A Beginner's Guide to Chess Clocks
Every chess player must become accustomed to playing with a clock. Devote some time during practices learning how to play with a clock and understanding how the clock can impact the outcome of your game. The usual cadence in a chess game is (1) player moves (2) player presses the clock. The player can record the move either before or after the player presses the clock. It is not your turn to move until your opponent presses the clock. Do not rush to move on your opponent’s time.
Same Hand Moves Pieces and Presses Clock. Each player must operate the clock with the same hand that moves the pieces.
Recording moves. If either player has fewer than five minutes remaining, both players are excused from the obligation to keep score.
Time Control. The tournament flyer states the “time control” for an upcoming tournament is Game 30/d5. What does that mean? The first number after “Game” is the number of minutes each side has to complete its moves. In this example, the player has 30 minutes. The “d/5” indicates the “delay” that is also applied for each move. So, in this case, each player has 30 minutes with a five-second delay for each move. This is the customary time control in most scholastic tournaments.
What happens if a player runs out of time? The player who runs out of time will lose the game if his or her opponent has sufficient mating material (i.e., has sufficient material on the board to checkmate if the player had not run out of time.) and claims the win on time.
Should I let someone know that I ran out of time? No. It is your opponent’s job to notice your flag has fallen (most digital chess clocks display a flag when you run out of time). Until your opponent notices, you could achieve stalemate, checkmate, or capture all your opponent’s pieces and end the game with a draw instead of losing on time.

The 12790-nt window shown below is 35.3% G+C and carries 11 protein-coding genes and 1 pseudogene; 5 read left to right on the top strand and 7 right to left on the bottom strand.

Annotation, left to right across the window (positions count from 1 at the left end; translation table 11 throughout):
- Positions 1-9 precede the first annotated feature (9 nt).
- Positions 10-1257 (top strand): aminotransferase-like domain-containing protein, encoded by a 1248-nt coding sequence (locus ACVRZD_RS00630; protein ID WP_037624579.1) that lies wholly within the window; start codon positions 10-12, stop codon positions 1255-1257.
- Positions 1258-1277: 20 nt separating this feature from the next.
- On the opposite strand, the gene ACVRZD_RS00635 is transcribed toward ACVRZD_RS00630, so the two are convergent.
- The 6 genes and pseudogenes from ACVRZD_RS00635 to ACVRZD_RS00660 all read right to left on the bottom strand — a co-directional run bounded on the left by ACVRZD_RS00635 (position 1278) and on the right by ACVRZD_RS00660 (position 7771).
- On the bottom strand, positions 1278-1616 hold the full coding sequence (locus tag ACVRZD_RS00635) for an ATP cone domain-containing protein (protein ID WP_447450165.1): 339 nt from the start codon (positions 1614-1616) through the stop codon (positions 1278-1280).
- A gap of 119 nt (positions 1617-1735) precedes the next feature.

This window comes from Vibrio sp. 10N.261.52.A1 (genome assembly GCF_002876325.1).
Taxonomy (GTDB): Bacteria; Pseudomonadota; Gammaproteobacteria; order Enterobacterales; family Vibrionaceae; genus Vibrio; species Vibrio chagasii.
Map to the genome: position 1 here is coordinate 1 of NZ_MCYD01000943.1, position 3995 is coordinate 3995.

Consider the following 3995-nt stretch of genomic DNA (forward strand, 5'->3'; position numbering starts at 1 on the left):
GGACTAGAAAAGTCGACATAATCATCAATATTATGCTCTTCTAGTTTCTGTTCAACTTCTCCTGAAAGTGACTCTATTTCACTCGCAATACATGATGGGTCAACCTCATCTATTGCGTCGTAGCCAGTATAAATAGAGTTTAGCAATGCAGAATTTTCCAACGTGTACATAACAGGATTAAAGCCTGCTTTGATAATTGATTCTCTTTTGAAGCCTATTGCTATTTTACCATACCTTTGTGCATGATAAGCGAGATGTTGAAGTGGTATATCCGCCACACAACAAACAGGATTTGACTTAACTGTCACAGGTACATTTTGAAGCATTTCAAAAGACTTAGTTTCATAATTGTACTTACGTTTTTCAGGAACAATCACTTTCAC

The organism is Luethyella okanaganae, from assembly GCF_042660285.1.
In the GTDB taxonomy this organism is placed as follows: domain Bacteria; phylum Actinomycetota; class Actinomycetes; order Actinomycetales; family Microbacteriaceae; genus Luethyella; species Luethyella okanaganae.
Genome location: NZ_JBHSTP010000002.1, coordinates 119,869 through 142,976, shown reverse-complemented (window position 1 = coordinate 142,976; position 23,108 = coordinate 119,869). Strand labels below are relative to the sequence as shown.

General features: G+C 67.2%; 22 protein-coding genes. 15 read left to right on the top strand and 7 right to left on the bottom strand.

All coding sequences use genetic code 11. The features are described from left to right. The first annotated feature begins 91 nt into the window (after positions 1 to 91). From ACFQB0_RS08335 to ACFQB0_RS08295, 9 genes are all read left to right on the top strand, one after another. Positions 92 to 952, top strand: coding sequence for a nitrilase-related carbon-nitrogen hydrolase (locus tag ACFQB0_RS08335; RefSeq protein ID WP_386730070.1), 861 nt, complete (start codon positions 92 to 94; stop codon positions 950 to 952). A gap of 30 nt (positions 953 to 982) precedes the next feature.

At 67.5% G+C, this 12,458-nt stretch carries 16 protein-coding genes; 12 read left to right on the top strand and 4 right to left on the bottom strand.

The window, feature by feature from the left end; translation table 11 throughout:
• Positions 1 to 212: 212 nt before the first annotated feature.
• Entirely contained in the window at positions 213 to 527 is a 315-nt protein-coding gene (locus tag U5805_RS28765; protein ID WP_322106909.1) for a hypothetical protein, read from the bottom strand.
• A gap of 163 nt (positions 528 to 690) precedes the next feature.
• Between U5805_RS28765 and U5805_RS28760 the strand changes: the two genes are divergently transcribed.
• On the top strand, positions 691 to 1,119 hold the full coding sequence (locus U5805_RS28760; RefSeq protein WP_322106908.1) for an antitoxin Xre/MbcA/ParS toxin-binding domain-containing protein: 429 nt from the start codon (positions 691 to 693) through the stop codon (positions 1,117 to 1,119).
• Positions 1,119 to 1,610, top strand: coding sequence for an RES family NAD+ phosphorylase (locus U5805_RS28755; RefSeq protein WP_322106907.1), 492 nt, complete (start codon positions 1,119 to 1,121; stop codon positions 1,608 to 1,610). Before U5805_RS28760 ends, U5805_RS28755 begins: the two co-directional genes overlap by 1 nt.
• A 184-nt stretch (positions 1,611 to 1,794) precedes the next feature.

Should I point out the flag has fallen on someone else’s game? NO!! Stay focused on your own game, not everyone else’s game. The tournament director can discipline you by forfeiting your game as assisting players with time management is prohibited.
When can I pause the clock? A player can pause the clock to wait for a tournament director (TD) to approach the board and make a ruling on a claim.
A player cannot pause the clock to:
· go to the bathroom, or
· record moves, or
· argue with the opponent.
May I object if my opponent or players nearby are slamming the clock? Absolutely. The USCF rules prohibit disturbing noises and disruptive behavior in the playing hall. A tournament director may take 10 minutes or half the remaining time off the clock of the offending player for the first offense.
What side of the board should the clock be? Generally, the player with the black pieces can place the clock on the side of the board he chooses. One exception to this general rule is when the tournament organizer places clocks at every board and wants all clocks facing in the same direction. Usually the tournament director will arrange the boards so that the clock is placed to the right hand of black when clocks are provided. When you arrive in the playing room and see that clocks are provided and facing in the same direction, do not move the clock.